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Do You Even Know My Name Professor?
5 Ways To Learn Your Students Names Faster
Por Kenneth R. LaBrant, II, Ph.D.
Número 21

Perhaps one of the most important points to remember when you teach a class that is not too large (less than 50 students) is to memorize the students names. I have done this in each and every one of my classes and I have had a more enjoyable experience by doing so. The students appreciate this a whole lot more and are even taken back that a professor would take the time to learn names and even remember their name outside of class, like at the local market. There are several ways to learn names faster and easier and I'll share a few ways with you.

First, I begin by having the students fill out information sheets about themselves. I not only want to know what their major is and what their minor is, why they are taking this course and what they hope to get out of this course, I also want to know who they are and what they look like. I ask the student to tell me a little about themselves. I want to know their likes and dislikes and I want to know their favorite music, foods, and phrases or sayings. I often put these on the board, excluding names of course, and show the most popular of each item for the class. Perhaps the class, as a majority, prefers rap music. I point this out to the class. The class starts to learn about each other and about me, because I share with the class my preferences as well. They usually ask anyway! I ask for a brief description of what they look like and any other name they may go by. This way I can begin to find them in class a lot easier.

Second, I have the students go around class and introduce themselves to the entire class. They can sit or stand. The introductions are short and simple. We want to know their names, their majors, where they are from, and one other thing they would like to share with the class. In a larger class (50 students) this could take the enter class, but I believe it is well worth the time. The students enjoy it and they start to relax a bit more. Also, this gives you an opportunity to put names with faces.

Third, it is easier for me to remember names when I can see all of the faces in the class. I arrange my class in a semi-circle. Each student can see me easily and I can see the students quite well. The students can then interact with me much easier and feel free to ask questions. No one can hide out in the back of class and no one is left out from discussion. No one has a bad seat and can't see the board. Learning names is much easier when you see their faces!

Fourth, I play a game on the second day of class. This is a 5-10 minute game. You probably have played it at socials or get togethers. Before class you put 30 or so characteristics of a person on the board. The phrase "Find a Person who…" is to be answered for all 30 topics. Have the students find students in the class for whom the corresponding characteristics pertain. They must have the student sign their sheet of paper and they can only use a person's name once. For example, find a person who is an accounting major, etc. I usually make this a competition and see who can get the most signatures in 5 minutes. I give this person bonus points for their first quiz. The students, regardless of age, almost always get into this. You will have two or three who refuse to participate, but the rest are busy meeting people and getting signatures. The students can use the professor as well. They can get your signature. The whole time you are milling about the room and listening to their investigations and learning their names. The entire game should take no more than 15 minutes and then you are off to your lesson.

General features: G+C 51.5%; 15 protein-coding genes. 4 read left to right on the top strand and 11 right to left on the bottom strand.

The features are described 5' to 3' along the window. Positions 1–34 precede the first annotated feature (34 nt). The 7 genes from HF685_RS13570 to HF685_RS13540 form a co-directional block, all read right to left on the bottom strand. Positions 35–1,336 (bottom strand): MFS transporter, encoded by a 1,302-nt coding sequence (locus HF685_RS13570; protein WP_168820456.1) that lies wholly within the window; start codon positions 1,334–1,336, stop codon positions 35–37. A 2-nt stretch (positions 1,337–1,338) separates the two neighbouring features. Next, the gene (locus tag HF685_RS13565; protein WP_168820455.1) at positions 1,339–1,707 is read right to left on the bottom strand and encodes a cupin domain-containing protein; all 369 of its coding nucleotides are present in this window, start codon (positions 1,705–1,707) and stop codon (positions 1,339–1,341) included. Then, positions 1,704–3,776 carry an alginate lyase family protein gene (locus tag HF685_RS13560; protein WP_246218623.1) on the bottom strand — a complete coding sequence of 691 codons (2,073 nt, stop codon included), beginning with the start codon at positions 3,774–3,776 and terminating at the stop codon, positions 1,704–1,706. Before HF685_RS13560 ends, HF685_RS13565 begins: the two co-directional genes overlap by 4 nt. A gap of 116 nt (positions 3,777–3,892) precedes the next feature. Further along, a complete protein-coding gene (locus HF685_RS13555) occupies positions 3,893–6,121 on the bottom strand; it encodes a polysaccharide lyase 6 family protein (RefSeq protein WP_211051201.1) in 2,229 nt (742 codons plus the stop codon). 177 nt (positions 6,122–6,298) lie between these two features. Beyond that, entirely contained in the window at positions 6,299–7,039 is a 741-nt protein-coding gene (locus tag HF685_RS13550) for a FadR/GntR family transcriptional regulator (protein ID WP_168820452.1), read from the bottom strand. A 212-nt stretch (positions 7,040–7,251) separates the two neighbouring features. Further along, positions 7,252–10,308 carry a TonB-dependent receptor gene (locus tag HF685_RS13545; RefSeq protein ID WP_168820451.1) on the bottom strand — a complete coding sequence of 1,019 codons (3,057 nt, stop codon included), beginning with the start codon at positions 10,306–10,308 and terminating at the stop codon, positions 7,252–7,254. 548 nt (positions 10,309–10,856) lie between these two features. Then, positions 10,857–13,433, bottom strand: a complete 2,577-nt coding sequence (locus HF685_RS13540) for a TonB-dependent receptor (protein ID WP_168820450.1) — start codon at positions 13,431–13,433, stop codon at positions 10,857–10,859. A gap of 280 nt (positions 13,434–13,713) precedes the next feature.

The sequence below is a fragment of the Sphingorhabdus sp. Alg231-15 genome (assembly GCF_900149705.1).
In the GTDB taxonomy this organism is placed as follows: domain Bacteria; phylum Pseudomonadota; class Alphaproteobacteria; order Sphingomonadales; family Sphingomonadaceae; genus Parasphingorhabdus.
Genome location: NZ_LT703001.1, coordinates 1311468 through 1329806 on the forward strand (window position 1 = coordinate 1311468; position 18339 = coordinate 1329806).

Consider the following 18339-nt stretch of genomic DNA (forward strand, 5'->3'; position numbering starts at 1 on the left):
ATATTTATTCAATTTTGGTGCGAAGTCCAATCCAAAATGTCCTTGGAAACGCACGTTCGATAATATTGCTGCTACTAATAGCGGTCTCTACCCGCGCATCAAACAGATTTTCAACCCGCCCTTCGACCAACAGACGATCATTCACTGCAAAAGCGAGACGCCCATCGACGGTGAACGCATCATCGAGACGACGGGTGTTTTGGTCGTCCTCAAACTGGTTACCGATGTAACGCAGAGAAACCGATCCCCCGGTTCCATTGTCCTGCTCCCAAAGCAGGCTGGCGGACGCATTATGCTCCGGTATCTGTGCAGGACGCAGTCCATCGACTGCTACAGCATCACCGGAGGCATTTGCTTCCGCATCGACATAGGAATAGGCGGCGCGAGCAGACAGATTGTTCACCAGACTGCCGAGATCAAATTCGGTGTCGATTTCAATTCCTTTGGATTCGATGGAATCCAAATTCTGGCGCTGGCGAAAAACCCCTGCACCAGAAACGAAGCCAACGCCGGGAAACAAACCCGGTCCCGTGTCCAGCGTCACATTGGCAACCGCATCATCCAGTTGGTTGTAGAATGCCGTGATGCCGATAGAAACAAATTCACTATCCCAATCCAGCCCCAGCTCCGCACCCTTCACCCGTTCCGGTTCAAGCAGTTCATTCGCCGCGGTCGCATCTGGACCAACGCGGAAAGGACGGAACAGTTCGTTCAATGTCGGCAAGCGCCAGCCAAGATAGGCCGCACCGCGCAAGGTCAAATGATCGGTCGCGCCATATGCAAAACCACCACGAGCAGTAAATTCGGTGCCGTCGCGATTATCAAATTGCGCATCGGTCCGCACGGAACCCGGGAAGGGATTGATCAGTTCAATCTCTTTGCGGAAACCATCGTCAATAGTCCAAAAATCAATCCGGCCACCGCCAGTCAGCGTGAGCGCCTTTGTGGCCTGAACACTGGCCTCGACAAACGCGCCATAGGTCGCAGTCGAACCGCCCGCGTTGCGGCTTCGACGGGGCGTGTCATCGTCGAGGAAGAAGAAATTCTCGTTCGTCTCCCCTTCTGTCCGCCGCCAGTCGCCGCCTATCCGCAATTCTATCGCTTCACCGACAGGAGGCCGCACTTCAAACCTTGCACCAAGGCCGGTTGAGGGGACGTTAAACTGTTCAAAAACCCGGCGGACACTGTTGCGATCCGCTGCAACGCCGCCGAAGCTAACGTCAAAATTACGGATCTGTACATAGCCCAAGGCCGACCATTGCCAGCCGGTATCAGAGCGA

Fifth, I have oral exams in which students come into my office in groups of two or three for exams by the third week of classes. This solidifies for me the names I may not have been able to memorize for one reason or another. I believe oral exams can be used in any course. It is one more way to let the students express what they know. It also allows you a chance to get to know them better in smaller groups away from the mass in class.

You may forget a name or two, but I believe that after two or three weeks, if you try, you will know their names not only for the semester but for years to come. They will appreciate your effort greatly and it will make the class experience wonderful. The students will let you know when you mess up too. The can tell when you stumble and call on them and refer to them as "you" or "miss" or 'mister" or nothing at all. Even if you do mess up and mess up often, the students will appreciate your effort. A person's name is said to be one of the most special things for him or her to hear. You won't be a professor the students talk about and say, "He doesn't even know our names. We just sit in the back and he does not care. He always say our name wrong or calls us by the wrong name". You will be the professor they know by name!

Kenneth R. LaBrant, II, Ph.D.
Department of Classical Modern Languages
Troy State University